The Bonzo Bank
by Sy Schreckinger – ANTIQUE TOY WORLD Magazine – August, 1997
“Lovable” and "charismatic" describe the canine
image pictured in Figure 1. Originating as a cartoon character known as
"The Studdy Dog" after its creator, George Ernest Studdy, it was featured
in a series within a popular magazine published in Great Britain, circa
1918. Evolving from its artist's conception of the traits and features of
a terrier/bulldog/bull terrier/sealyam, the canine was embraced by an
adoring public. It was this same devoted public that insisted upon the
release of the dog's actual name. In November of 1922, "The Studdy Dog"
was rechristened "Bonzo."
George Studdy, one of the foremost British illustrators and
cartoonists of his day, continued to enjoy success with his creation.
Bonzo became famous indeed when he was among the first of the neon signs
to be erected in Piccadilly Circus. The canine was eventually developed
into the star of the only fully animated film series of cartoons produced
in Great Britain during the era of silent movies. Bonzo's likeness was
incorporated into postcards, clothing, books, lamps, children's playthings
which include the "BONZO BANK" (see Figure 2), and a plethora of other
However, despite its popularity and importance internationally, Bonzo
never did capture the heart of the American public. Perhaps the tremendous
competition from Walt Disney's beloved megastar, "Mickey Mouse," factored
in the obscurity of both the British pup and its creator.
During the 1920's, the Saalheimer and Strauss Company, of Nurnberg,
Germany, acquired the rights from George Studdy to use an image of Bonzo
on one of its tin mechanical banks (Figure 2). The company, a manufacturer
of fine tin items, toys, and penny banks, produced an advertising flyer
offering the "Bonzo Bank" to toy distributors and wholesalers This rare
and early flyer is seen in Figure 3.
To date, no patent papers for the "Bonzo Bank" have been located.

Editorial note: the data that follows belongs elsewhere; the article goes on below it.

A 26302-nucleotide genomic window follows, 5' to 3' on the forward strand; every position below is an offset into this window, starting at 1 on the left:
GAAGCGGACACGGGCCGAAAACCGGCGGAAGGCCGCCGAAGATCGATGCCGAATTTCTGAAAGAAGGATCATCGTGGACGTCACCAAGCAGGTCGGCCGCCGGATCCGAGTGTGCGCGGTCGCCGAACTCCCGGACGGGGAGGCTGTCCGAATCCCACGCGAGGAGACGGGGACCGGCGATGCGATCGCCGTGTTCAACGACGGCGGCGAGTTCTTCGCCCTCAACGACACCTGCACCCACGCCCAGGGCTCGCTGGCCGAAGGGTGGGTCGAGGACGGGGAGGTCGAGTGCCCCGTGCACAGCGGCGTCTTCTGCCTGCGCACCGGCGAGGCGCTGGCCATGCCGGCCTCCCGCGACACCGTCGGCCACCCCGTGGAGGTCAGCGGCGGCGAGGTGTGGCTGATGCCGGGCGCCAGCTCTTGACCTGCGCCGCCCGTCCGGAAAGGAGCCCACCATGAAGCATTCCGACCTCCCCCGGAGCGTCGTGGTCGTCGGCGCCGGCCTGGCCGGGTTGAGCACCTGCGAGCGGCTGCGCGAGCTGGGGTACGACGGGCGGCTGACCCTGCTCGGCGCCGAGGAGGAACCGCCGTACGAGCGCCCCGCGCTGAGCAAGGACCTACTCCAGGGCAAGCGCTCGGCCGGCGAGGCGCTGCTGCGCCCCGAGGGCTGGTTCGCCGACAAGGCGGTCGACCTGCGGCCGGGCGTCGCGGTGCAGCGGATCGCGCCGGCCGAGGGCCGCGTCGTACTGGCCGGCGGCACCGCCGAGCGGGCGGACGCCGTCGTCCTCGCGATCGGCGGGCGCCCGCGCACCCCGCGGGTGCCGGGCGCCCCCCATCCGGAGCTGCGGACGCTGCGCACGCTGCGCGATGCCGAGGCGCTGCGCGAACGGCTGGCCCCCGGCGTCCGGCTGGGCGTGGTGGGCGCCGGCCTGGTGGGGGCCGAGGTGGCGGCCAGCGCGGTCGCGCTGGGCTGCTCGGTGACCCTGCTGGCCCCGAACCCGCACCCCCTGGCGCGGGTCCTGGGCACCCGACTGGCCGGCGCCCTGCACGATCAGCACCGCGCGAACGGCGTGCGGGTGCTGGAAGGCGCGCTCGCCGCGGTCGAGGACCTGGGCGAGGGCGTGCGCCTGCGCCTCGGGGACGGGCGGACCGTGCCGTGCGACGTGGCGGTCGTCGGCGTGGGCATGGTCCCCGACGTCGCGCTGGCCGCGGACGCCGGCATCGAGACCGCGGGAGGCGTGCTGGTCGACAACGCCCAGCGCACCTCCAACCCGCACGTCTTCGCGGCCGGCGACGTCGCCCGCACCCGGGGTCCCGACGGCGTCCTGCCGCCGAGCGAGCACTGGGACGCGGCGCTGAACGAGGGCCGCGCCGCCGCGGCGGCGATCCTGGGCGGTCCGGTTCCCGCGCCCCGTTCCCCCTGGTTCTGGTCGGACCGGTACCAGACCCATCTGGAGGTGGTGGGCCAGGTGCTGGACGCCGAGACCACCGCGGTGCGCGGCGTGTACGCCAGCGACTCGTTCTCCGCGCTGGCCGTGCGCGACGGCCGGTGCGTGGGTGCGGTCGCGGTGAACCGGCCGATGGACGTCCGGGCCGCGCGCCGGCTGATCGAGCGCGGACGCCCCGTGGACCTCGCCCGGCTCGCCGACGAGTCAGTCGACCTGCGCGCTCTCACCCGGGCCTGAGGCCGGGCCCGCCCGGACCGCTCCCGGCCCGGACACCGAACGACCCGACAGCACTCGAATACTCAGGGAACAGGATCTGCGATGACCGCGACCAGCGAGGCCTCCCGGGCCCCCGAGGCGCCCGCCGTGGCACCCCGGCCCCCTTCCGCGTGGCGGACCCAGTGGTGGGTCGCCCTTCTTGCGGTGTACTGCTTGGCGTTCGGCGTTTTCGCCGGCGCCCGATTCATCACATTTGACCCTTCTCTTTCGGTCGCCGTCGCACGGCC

However, since many of its mechanical components and action so closely
duplicate Saalheimer and Strauss's "Minstrel Bank" (Figure 3), which was
assigned Deutsches Patent Number L-698681 on June 29, 1928, it is
generally assumed the "Bonzo Bank" was also protected under that patent.
Interestingly, the obverse of each bank (Figure 4) bears the image of
the Bonzo character about to deposit a coin into his very own "Bonzo
Bank." This is one of the few instances in which an image of the actual
bank appears on the surface of the mechanical itself.
Operation of the "Bonzo Bank" is uncomplicated and aptly described in
the brief but humorous verse seen on its front side (Figure 2): "Press the
lever lightly, Watch my tongue appear, Save a penny nightly, Make your
fortune here." The coin is placed upon Bonzo's protruding tongue. The
lever is released, and the tongue and coin snap back into the bank.
Deposits are retrieved by unlocking the square key-lock coin retainer
underneath the base.
The "Bonzo Bank" is quite rare and has the distinction of being
considered a "cross collectable," i.e., not only appealing to bank
collectors, but to collectors of comic character toys and Bonzo
memorabilia. For these reasons, one could expect to pay a premium price
for the privilege of adding an example to a collection.
To my knowledge, none of the Saalheimer and Strauss tin mechanicals,
including those shown in Figure 3, have been reproduced. Nonetheless, I am
including Bonzo's dimensions to aid the collector in determining size and
scale: 6-7/8 inches in height and 2-7/8 inches in width.
The superb example of "Bonzo Bank" (Figures 2 and 4) is from the
collection of Steve and Marilyn Steckbeck.